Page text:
Then, define the same database cluster as the one currently in use with minion01:

Finally, we need some work for each of these machines to process. The publish command introduced earlier can send multiple copies of the same message (different messages, same content). Try this now:

Notice that the new responder(s) simply pick up jobs from the queue and start executing them:


Dynamic reconfiguration: Amazon’s S3

You’ve achieved a lot in this tutorial. While you’ve got everything still running, there’s one more part of Microbase functionality to demonstrate – dynamic reconfiguration.

Recall from the previous chapter, that we configured a Microbase fileystem using the ‘LOCAL_DIR’ implementation:

We’re now going to dynamically the horde to use a new filesystem definition that point towards Amazon’s S3 storage system. For this to work, you’ll need an AWS account and a set access keys; we assume you have these with appropriate access permissions. Create an Amazon bucket using their Web interface:

Next, create the new filesystem configuration, substituting the blanks with your keys:

Then, update the horde configuration to use the new remote filesystem:

Also update your responders to use the ‘bucket’ you created on S3 (substitute microbase.test with whichever bucket you created on S3).

Finally, reconfigure any minions:

At this point, we have updated the horde configuration with the new filesystem. Publish a new message to re-trigger the entire workflow. This time, the workflow will execute locally, but store its results on Amazon’s S3 system.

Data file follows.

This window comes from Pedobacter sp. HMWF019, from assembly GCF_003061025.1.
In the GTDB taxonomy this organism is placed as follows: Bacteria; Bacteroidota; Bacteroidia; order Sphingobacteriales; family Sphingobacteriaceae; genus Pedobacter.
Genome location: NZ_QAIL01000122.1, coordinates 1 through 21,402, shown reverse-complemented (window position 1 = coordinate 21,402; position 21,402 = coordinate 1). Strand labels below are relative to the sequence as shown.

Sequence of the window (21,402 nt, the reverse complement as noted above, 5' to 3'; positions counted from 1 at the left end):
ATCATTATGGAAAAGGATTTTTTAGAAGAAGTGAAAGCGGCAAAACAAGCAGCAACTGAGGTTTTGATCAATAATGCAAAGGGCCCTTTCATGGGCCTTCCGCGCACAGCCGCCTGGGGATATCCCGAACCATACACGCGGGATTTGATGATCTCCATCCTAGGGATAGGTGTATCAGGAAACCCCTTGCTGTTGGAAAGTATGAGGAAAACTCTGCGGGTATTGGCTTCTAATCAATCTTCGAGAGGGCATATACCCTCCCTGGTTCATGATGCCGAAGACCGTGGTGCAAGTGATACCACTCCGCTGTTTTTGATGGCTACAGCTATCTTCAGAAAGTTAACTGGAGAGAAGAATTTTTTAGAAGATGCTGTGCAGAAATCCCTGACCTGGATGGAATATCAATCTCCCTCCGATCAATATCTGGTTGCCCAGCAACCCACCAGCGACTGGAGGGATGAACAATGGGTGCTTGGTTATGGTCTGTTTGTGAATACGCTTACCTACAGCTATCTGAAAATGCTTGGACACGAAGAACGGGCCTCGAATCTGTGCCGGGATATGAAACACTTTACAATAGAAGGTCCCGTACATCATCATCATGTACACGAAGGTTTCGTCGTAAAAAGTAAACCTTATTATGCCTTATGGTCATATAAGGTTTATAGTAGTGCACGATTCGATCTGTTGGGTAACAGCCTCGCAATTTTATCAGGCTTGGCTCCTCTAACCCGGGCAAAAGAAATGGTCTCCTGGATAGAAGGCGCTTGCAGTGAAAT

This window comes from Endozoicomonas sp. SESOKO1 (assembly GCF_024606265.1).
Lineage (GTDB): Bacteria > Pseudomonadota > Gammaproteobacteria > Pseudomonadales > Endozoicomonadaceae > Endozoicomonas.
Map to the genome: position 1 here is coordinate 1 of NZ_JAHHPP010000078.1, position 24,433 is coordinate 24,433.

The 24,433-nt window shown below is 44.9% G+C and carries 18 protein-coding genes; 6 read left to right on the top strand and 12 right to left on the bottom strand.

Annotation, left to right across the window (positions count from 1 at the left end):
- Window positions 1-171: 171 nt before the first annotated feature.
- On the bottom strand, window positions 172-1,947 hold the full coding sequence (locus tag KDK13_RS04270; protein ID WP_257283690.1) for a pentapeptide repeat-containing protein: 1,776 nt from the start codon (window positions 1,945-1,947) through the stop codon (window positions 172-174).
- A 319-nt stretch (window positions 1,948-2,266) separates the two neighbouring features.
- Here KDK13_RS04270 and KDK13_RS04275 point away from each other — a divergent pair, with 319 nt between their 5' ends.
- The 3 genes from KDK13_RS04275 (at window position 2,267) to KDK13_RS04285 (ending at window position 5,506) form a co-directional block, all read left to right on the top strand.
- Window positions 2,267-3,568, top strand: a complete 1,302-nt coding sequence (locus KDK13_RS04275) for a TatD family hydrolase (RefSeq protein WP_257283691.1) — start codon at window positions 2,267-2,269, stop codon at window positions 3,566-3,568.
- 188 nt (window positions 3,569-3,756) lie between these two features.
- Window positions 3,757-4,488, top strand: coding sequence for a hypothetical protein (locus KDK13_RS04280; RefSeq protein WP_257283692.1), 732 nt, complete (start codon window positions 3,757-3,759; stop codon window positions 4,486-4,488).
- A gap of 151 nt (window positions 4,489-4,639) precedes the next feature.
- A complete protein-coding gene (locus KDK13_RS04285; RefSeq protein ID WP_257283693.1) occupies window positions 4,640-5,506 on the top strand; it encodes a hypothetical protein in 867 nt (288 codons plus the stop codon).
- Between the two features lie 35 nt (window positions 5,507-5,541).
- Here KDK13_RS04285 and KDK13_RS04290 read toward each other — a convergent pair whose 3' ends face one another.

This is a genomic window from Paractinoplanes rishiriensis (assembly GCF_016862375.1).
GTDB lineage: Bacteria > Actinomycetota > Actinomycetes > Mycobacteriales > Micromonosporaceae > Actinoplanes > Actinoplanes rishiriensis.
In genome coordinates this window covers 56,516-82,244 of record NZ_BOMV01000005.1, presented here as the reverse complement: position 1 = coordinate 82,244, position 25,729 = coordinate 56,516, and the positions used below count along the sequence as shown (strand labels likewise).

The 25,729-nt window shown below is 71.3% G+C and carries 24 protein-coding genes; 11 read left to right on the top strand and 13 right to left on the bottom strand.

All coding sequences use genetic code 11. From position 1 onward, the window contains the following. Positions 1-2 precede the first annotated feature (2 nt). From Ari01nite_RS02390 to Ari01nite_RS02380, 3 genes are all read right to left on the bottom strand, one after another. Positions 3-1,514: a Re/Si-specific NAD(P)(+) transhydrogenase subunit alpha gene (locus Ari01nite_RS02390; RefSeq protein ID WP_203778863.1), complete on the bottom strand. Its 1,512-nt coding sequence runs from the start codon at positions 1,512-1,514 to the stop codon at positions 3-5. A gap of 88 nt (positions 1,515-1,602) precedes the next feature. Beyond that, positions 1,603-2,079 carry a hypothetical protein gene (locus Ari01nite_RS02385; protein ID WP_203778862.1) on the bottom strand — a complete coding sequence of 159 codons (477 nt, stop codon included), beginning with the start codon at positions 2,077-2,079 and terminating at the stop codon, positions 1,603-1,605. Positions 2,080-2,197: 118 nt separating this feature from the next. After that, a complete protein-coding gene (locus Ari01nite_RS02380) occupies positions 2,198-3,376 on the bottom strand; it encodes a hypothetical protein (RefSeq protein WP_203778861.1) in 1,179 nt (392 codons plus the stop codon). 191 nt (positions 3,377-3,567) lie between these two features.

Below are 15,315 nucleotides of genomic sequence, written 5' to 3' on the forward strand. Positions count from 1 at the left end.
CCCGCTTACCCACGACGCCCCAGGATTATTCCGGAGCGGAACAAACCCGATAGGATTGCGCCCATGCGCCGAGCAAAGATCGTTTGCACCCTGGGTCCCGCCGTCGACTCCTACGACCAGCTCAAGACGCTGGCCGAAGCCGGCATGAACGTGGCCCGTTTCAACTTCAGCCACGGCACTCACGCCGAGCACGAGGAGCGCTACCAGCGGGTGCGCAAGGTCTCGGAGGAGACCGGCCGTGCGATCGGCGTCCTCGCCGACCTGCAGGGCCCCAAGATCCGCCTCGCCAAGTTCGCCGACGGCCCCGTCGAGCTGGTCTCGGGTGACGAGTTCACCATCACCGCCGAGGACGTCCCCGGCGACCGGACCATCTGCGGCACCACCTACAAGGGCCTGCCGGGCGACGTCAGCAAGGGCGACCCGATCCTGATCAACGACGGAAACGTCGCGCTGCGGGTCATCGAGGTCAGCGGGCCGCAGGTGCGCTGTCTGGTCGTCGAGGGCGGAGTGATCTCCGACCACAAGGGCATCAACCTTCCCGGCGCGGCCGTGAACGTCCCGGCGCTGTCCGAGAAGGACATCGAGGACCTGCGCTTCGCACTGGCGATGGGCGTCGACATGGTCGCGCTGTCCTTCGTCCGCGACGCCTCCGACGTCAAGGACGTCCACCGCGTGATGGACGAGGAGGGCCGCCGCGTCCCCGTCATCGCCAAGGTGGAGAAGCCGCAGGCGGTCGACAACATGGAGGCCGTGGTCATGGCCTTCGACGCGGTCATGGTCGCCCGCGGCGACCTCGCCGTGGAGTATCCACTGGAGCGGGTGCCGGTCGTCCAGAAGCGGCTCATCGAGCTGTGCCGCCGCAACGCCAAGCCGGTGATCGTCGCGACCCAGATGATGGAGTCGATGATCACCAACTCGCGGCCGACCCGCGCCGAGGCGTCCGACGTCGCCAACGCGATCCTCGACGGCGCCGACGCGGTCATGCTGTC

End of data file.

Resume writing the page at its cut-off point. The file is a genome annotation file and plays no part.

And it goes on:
After a while, refresh the AWS bucket page. You should see a number of new directories have been created in the specified bucket:

Navigating these directories reveals the expected result files:


This tutorial has shown you how to:

  • Get to grips with the IRC command line interface
  • Specify persistent responder and topic definitions whose emergent behaviour resembles a workflow of tasks.
  • Configure a running Microbase cluster with horde-specific responder configurations.
  • Publish messages that trigger one or more responders
  • Manipulate message/responder states to enable re-processing of failed jobs.
  • Extend the workflow with new responders, and observe the new responders catching up with the rest of the system.
  • Reconfigure the system to store data on Amazon’s S3.